So I wracked my brain for a way to work around this unusual feature. How was I to create a note for a material that was so inimical to the stability of basically every other fragrance material in existence? Then it hit me: You know what natural material smells like iodine? Seaweed. Seaweed smells of iodine.
Lo and behold, one of our suppliers, the naturals dealer Eden Botanicals, has featured seaweed absolute in their product catalog for many years, and is more than happy to provide the material in quantities of an ounce or more (for the right price). It's extraordinarily powerful, even as absolutes go, and I quickly learned to use an extremely light touch when trying to rebuild the design. I spent several weeks tinkering with it until I had something that, even though it didn't really smell like the sample of the real thing, smelled quite interesting and produced the effect that I wanted. I initially used my design to produce an homage to Pour un Homme de Caron, Lavanille, to this day one of our most famous and unconventional fragrances.
Seaweed absolute is a thick, black-green, semisolid goop.
I'll be honest: I've always felt that I could do more with my strange, oblique variation on the legend of Mousse de Saxe. But it has taken me several years to figure out exactly how to go about it, what precisely to do with it. And that has led me to Lavender, Interrupted.
I've been talking about this fragrance for years, dropping hints about my work on it, but I did not actually begin composition work until mid-2022. The previous five years were spent rolling the idea around in my mind, working it through to figure out how I wanted to construct such a thing, what styles and themes I wanted to weave into the whole. Eventually, I decided that the best way to showcase my version in perfumery form was to dress it waaaaaaaaaaay up, to not so much reformulate or redesign it as upgrade its base materials to the fullest extent possible.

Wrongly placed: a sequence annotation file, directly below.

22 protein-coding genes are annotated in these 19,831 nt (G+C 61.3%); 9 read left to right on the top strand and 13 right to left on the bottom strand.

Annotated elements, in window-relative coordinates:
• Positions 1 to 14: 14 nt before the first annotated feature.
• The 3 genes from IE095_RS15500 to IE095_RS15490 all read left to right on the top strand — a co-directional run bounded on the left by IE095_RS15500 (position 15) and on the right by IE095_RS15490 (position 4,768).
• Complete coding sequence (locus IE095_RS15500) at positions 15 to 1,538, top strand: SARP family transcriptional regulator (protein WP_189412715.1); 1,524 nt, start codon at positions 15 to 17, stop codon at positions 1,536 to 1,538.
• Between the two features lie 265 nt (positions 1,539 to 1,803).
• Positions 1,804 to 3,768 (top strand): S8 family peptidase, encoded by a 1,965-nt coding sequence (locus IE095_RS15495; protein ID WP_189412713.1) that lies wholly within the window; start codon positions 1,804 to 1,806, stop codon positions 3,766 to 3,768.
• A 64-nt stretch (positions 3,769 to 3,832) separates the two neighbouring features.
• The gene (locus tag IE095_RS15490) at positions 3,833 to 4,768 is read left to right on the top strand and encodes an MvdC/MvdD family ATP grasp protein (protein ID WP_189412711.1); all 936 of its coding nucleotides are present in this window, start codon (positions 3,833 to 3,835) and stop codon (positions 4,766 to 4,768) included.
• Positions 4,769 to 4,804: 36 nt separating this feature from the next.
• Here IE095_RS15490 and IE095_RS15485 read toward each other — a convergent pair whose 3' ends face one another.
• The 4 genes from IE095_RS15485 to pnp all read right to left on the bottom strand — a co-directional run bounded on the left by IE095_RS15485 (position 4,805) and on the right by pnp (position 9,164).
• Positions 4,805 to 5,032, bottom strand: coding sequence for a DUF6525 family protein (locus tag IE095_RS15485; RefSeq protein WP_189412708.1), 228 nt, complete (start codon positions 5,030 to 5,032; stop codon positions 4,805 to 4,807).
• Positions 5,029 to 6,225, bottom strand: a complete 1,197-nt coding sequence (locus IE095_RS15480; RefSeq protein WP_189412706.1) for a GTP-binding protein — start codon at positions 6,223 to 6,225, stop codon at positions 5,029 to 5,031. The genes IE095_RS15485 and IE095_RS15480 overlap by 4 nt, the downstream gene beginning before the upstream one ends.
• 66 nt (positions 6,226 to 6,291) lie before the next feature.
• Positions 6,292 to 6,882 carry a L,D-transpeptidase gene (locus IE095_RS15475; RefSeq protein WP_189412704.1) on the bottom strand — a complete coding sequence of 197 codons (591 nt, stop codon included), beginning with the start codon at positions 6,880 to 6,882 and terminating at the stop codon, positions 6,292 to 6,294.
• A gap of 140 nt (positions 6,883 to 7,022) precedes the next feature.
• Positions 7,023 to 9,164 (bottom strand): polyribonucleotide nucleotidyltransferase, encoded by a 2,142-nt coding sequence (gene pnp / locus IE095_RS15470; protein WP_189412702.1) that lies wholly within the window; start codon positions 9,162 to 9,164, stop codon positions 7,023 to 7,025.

Where I had used a synthetic rose base to play against the vanillin in the production version, I have now opted for the very finest Turkish rose absolute that I have ever smelled. Where I had originally chosen to incorporate the synthetic-amber-molecule-cum-ambergris-replacement Ambroxan® (which I admittedly loathe in all but the most minute quantities, as here), I have instead now moved to the gloriously rich tonquin musk re-creation Muscarome J5, a staggeringly beautiful creation of the venerable French chemical firm Synarome. And, most notably of all, where the production version is nearly 50% oakmoss absolute, I have now removed some of the richly green material in favor of hay absolute of the most unbelievable quality, almost literally the scent of the sun-warmed fields of grass that you can find around my home in late August. This redrawing of the geometry has made my version of MdS softer and more rounded, less inky and more comforting, like the soil beneath your feet on a Summer's evening.
Because of the manner in which I tend to compose perfumes, where each accord is constructed as a block and the entire perfume then created as a composite of these pieces, I have been able to set this new Mousse de Saxe against the finished lavender accord that I have been refining and polishing for the past several months. The result is already something that I love, a beautiful study in contrasts between the floral and the bitter, the austerely indigo and the comfortingly earthy. I'm very much looking forward to seeing where the composition takes me.
Cedar is next. I will keep you updated.